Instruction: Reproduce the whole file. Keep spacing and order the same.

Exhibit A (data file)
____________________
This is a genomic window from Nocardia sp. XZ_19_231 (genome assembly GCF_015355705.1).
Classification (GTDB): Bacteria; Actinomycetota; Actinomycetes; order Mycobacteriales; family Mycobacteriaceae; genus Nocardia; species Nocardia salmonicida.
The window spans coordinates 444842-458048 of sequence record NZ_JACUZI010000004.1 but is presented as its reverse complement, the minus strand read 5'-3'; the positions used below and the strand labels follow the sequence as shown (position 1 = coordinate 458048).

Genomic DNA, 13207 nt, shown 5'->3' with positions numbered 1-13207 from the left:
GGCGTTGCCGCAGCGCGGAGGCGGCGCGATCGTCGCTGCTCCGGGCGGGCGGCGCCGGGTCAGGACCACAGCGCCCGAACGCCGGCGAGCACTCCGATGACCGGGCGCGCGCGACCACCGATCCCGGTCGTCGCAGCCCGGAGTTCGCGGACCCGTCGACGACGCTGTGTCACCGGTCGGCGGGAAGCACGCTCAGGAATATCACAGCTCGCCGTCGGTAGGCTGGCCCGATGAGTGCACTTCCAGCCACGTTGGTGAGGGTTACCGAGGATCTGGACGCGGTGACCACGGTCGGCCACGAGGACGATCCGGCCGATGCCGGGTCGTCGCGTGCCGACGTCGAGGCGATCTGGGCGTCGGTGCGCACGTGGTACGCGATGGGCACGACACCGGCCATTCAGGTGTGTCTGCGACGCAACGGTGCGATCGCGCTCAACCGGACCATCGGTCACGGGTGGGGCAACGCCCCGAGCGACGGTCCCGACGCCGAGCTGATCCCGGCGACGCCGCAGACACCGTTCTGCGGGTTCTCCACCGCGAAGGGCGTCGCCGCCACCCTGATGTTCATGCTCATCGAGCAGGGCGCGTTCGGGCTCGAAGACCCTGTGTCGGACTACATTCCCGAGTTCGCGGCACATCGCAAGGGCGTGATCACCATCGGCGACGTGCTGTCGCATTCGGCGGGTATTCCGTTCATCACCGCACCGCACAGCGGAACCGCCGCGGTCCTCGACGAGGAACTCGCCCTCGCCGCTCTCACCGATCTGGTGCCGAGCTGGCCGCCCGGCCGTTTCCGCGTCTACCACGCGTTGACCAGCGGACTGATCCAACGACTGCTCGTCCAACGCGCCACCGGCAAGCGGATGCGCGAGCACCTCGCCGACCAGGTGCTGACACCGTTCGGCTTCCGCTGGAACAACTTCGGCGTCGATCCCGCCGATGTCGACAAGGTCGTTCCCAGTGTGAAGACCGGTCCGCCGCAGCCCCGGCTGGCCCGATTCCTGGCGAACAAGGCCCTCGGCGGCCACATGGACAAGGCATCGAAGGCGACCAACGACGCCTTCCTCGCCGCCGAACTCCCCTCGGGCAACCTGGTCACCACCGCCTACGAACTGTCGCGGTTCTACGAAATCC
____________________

This is a genomic window from Nocardia sp. XZ_19_231 (genome assembly GCF_015355705.1).
Classification (GTDB): Bacteria; Actinomycetota; Actinomycetes; order Mycobacteriales; family Mycobacteriaceae; genus Nocardia; species Nocardia salmonicida.
The window spans coordinates 444842-458048 of sequence record NZ_JACUZI010000004.1 but is presented as its reverse complement, the minus strand read 5'-3'; the positions used below and the strand labels follow the sequence as shown (position 1 = coordinate 458048).

Genomic DNA, 13207 nt, shown 5'->3' with positions numbered 1-13207 from the left:
GGCGTTGCCGCAGCGCGGAGGCGGCGCGATCGTCGCTGCTCCGGGCGGGCGGCGCCGGGTCAGGACCACAGCGCCCGAACGCCGGCGAGCACTCCGATGACCGGGCGCGCGCGACCACCGATCCCGGTCGTCGCAGCCCGGAGTTCGCGGACCCGTCGACGACGCTGTGTCACCGGTCGGCGGGAAGCACGCTCAGGAATATCACAGCTCGCCGTCGGTAGGCTGGCCCGATGAGTGCACTTCCAGCCACGTTGGTGAGGGTTACCGAGGATCTGGACGCGGTGACCACGGTCGGCCACGAGGACGATCCGGCCGATGCCGGGTCGTCGCGTGCCGACGTCGAGGCGATCTGGGCGTCGGTGCGCACGTGGTACGCGATGGGCACGACACCGGCCATTCAGGTGTGTCTGCGACGCAACGGTGCGATCGCGCTCAACCGGACCATCGGTCACGGGTGGGGCAACGCCCCGAGCGACGGTCCCGACGCCGAGCTGATCCCGGCGACGCCGCAGACACCGTTCTGCGGGTTCTCCACCGCGAAGGGCGTCGCCGCCACCCTGATGTTCATGCTCATCGAGCAGGGCGCGTTCGGGCTCGAAGACCCTGTGTCGGACTACATTCCCGAGTTCGCGGCACATCGCAAGGGCGTGATCACCATCGGCGACGTGCTGTCGCATTCGGCGGGTATTCCGTTCATCACCGCACCGCACAGCGGAACCGCCGCGGTCCTCGACGAGGAACTCGCCCTCGCCGCTCTCACCGATCTGGTGCCGAGCTGGCCGCCCGGCCGTTTCCGCGTCTACCACGCGTTGACCAGCGGACTGATCCAACGACTGCTCGTCCAACGCGCCACCGGCAAGCGGATGCGCGAGCACCTCGCCGACCAGGTGCTGACACCGTTCGGCTTCCGCTGGAACAACTTCGGCGTCGATCCCGCCGATGTCGACAAGGTCGTTCCCAGTGTGAAGACCGGTCCGCCGCAGCCCCGGCTGGCCCGATTCCTGGCGAACAAGGCCCTCGGCGGCCACATGGACAAGGCATCGAAGGCGACCAACGACGCCTTCCTCGCCGCCGAACTCCCCTCGGGCAACCTGGTCACCACCGCCTACGAACTGTCGCGGTTCTACGAAATCC